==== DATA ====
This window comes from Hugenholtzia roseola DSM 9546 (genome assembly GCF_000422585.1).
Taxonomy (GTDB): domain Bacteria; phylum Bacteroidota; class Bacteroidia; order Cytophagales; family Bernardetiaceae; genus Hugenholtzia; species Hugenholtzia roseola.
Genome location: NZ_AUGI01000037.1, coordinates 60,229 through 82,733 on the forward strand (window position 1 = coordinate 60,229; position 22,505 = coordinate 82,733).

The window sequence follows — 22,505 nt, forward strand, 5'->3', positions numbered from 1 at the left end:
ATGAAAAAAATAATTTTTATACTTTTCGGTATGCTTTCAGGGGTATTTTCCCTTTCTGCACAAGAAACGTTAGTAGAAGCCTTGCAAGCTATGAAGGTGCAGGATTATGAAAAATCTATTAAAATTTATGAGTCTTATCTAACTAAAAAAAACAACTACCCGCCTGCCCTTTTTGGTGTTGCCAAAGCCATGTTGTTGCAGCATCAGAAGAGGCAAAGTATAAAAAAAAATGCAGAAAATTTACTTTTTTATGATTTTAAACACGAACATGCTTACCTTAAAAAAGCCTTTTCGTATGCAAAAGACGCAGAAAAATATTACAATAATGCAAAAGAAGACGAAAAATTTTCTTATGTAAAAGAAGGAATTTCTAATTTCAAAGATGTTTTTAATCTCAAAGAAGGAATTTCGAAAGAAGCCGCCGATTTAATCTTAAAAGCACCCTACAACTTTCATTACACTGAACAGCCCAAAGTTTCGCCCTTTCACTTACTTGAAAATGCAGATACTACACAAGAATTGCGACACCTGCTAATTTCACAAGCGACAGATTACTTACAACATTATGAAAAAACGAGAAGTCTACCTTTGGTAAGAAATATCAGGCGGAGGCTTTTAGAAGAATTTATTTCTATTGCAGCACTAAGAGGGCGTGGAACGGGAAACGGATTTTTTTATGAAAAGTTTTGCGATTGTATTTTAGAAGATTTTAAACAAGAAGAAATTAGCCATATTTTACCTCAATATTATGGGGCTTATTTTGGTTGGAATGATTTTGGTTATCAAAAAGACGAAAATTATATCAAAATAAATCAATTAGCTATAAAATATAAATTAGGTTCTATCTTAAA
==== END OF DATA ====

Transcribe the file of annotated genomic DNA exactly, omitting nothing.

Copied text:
This window comes from Hugenholtzia roseola DSM 9546 (genome assembly GCF_000422585.1).
Taxonomy (GTDB): domain Bacteria; phylum Bacteroidota; class Bacteroidia; order Cytophagales; family Bernardetiaceae; genus Hugenholtzia; species Hugenholtzia roseola.
Genome location: NZ_AUGI01000037.1, coordinates 60,229 through 82,733 on the forward strand (window position 1 = coordinate 60,229; position 22,505 = coordinate 82,733).

The window sequence follows — 22,505 nt, forward strand, 5'->3', positions numbered from 1 at the left end:
ATGAAAAAAATAATTTTTATACTTTTCGGTATGCTTTCAGGGGTATTTTCCCTTTCTGCACAAGAAACGTTAGTAGAAGCCTTGCAAGCTATGAAGGTGCAGGATTATGAAAAATCTATTAAAATTTATGAGTCTTATCTAACTAAAAAAAACAACTACCCGCCTGCCCTTTTTGGTGTTGCCAAAGCCATGTTGTTGCAGCATCAGAAGAGGCAAAGTATAAAAAAAAATGCAGAAAATTTACTTTTTTATGATTTTAAACACGAACATGCTTACCTTAAAAAAGCCTTTTCGTATGCAAAAGACGCAGAAAAATATTACAATAATGCAAAAGAAGACGAAAAATTTTCTTATGTAAAAGAAGGAATTTCTAATTTCAAAGATGTTTTTAATCTCAAAGAAGGAATTTCGAAAGAAGCCGCCGATTTAATCTTAAAAGCACCCTACAACTTTCATTACACTGAACAGCCCAAAGTTTCGCCCTTTCACTTACTTGAAAATGCAGATACTACACAAGAATTGCGACACCTGCTAATTTCACAAGCGACAGATTACTTACAACATTATGAAAAAACGAGAAGTCTACCTTTGGTAAGAAATATCAGGCGGAGGCTTTTAGAAGAATTTATTTCTATTGCAGCACTAAGAGGGCGTGGAACGGGAAACGGATTTTTTTATGAAAAGTTTTGCGATTGTATTTTAGAAGATTTTAAACAAGAAGAAATTAGCCATATTTTACCTCAATATTATGGGGCTTATTTTGGTTGGAATGATTTTGGTTATCAAAAAGACGAAAATTATATCAAAATAAATCAATTAGCTATAAAATATAAATTAGGTTCTATCTTAAA